Dena Rosko ('96-97)
Adeline McIntyre, my grandma, spoke often, and always spoke well, of her days at Multnomah School of the Bible in Portland, Oregon. Grandma attended Multnomah School of the Bible in 1943 and graduated in 1946 with a degree in Bible and a certificate in evangelical teaching.
After graduating high school, which she had finished one year early, Grandma moved to Bellevue, Wash. to work at the Lake Washington Naval Shipyard to save money to attend Multnomah. She had turned down Washington State University, who had offered her a full-ride scholarship, and Central and Eastern, who had also offered her scholarships.
Grandma, along with her friends at Multnomah—three seniors and three juniors—together earned the reputation as the “seven little sinners saved by grace.” “I was the lowly freshman,” Grandma said. “If there was anything unusual that happened [on campus], like the garbage cans on the porch of the boy’s dorm, they [students and staff] blamed it on the 'seven sinners saved by grace.'"
Grandma chose Multnomah due in part to what is still considered a Multnomah hallmark: the people. She met Multnomah students when she competed in the Christian Endeavor Bible Quiz Competition as a high school student in 1940 and 1941, and it was these students whose friendship influenced Grandma to attend Multnomah. Grandma’s Multnomah friendships were lasting friendships and she kept in touch with her classmates as best she could, and appreciated visits from the Alumni Relations department staff.
Singing in the First A Cappella Choir
Grandma loved to sing, and while at Multnomah, she toured Pacific northwestern cities in Multnomah’s first a cappella choir, which was entirely composed of women due to World War II, as a first and second soprano.
Academics and Influence
Grandma excelled academically at Multnomah. Grandma valued the instruction she received at Multnomah, and with fondness and humor recalled the professors who taught her there. Grandma liked Dr. Lee’s view on marriage. “When you’re married, be sure you don’t neglect the good-night kiss—even if it’s a cold potato!”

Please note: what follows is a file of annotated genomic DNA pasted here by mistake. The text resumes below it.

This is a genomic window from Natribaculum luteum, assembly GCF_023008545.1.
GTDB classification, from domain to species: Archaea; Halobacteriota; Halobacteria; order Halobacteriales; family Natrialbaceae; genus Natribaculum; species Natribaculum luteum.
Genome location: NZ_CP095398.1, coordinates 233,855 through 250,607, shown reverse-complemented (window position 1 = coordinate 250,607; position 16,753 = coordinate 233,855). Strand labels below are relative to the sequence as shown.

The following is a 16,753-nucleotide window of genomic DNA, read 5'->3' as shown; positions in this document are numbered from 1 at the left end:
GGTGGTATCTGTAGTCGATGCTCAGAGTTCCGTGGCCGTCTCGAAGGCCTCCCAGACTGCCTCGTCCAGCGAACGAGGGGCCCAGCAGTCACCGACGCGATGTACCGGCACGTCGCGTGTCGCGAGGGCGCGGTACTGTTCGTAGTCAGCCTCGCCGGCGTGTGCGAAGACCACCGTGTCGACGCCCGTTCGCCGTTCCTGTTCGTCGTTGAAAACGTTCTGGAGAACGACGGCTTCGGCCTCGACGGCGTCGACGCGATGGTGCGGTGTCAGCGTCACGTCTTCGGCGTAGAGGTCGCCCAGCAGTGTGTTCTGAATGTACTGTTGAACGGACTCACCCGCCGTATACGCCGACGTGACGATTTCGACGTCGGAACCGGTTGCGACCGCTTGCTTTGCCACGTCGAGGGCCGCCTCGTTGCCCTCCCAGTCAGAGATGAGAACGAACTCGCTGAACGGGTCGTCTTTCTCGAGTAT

Another favorite professor, Dr. Sutcliffe, told her class, “God looks down from His Mountain and sees man’s choice and His salvation.” After Dr. Sutcliffe’s lecture, Grandma “felt peace and assurance” in her salvation. “I never questioned my salvation again,” she told me, confiding that she had doubted her salvation before she came to Multnomah. Multnomah continued influencing Grandma and she them for the rest of her life. Even Michelle, the alumni director, wrote a message for Grandma for her life celebration service after Grandma passed away in 2010.
My Multnomah Days
I grew up hearing Grandma's stories of Multnomah. I opted to study for a year of Theology, Bible, and Journalism at Multnomah. The year grounded me in a faith of my own, especially as expressed through prayer. I started a Military Prayer Group, where we prayed for our friends and family in the service, collaborated in AWANA, a children's development ministry, visited a nearby nursing home, participated with the college newspaper, and generally learned the social skills required when living away from home for the first time.
Grandma portrayed Multnomah as a school grounded in biblical faith that encouraged growth while sharing with people who had compassion, pragmatism and a sense of humor. I smile to remember Grandma embodying each of those virtues.
Multnomah benefited me during my year by providing a grounding and network for my faith. Biblical study challenged my assumptions of what it meant to communicate Christian life, and prayer provided the energy to trust God. I felt honored to meet some of Grandma's fellow alumni at MU's 60th Anniversary Celebration, or Founder's Day, under the slogan, If its Bible you want, then you want Multnomah!'
I continue to appreciate Grandma’s influence that led me to attend Multnomah for my first year of college. She showed me in her story telling and by example the value of prayer, biblical study, hard work, friendship, and the enjoyment of special times, and while at Multnomah, I experienced such merits for myself.
About the Author
Dena Rosko attended Multnomah in 1996-1997. She went on to graduate from University of Washington with a BA in English/Communication and from Gonzaga University with a MA in Communication and Leadership. She now consults and develops grassroots, start up, and ministry organizations with communication, writing, and photography. She volunteers those services as part of her ministry in Renton, Wash., where she attends Highlands Community Church. She enjoys road trips in the Pacific Northwest with her husband, James, classic movies, indie music, and tea dates with friends.